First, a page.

A century ago, Gillette started giving away razors at reduced prices to increase sales of its high-priced blades.
Many years later, wireless phone companies started offering subsidies on new devices to induce customers to sign long-term contracts.
This lowballing strategy is nowhere more evident than in sales of printers and ink. It’s often cheaper to replace a printer than to replace a cartridge.
I recently found my new printer came with a half-empty cartridge, which ran out a few months after purchase. When I wrote about this discovery, I tapped into a deep well of rage about the business model.
One reader sent me to a great infographic, which showed black printer ink as the most expensive liquid at more than $3,000 a gallon.
With one gallon of black printer ink, you can buy 223 bottles of bleach, 139 bottles of olive oil and 98 bottles of vodka.
Despite predictions of a paperless world, we seem to be printing as much as ever. Reading long documents on a screen is no picnic. My desk is full of printouts.
Also, many companies now charge you for mailing paper bills, forcing you to print copies yourself if you need more than an electronic record.
Every conversation ends up with HP, which still dominates the market for printers and ink. A Motley Fool article says HP has a 42 per cent market share, more than the next two competitors combined.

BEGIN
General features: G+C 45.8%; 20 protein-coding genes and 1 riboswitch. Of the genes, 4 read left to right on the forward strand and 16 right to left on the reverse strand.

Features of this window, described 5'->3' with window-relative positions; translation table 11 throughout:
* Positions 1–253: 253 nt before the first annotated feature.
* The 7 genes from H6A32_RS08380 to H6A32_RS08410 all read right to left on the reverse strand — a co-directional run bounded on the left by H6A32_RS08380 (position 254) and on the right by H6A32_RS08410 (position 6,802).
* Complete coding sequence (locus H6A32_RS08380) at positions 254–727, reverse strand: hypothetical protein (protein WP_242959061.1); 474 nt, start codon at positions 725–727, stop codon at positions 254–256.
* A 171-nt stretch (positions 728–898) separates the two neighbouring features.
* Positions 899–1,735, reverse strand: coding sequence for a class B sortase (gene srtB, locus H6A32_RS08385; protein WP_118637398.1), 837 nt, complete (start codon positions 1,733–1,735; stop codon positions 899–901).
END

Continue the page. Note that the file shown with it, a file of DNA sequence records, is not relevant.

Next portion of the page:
Why does printer ink cost more than blood by volume and more than caviar by weight?
Printer ink is so expensive because manufacturers can make it that expensive. It costs more than it should, says an article by a printing supply company.
Printer sales are in decline because of a combination of mobile devices and cloud storage, says this article at ReadWriteWeb/Cloud.
Seems like everyone writing on this subject has a vested interest. So, I’m turning it over to the you, the consumers, to give your views on what’s wrong and what’s right with the business model of low-priced printers and high-priced ink cartridges.
I’ll post a few readers’ comments below. I also want to mention that HP gave my reader, Brian Smith, two full replacement cartridges to thank him for his inquiry — even after confirming that he was not shortchanged with his purchase of new printers.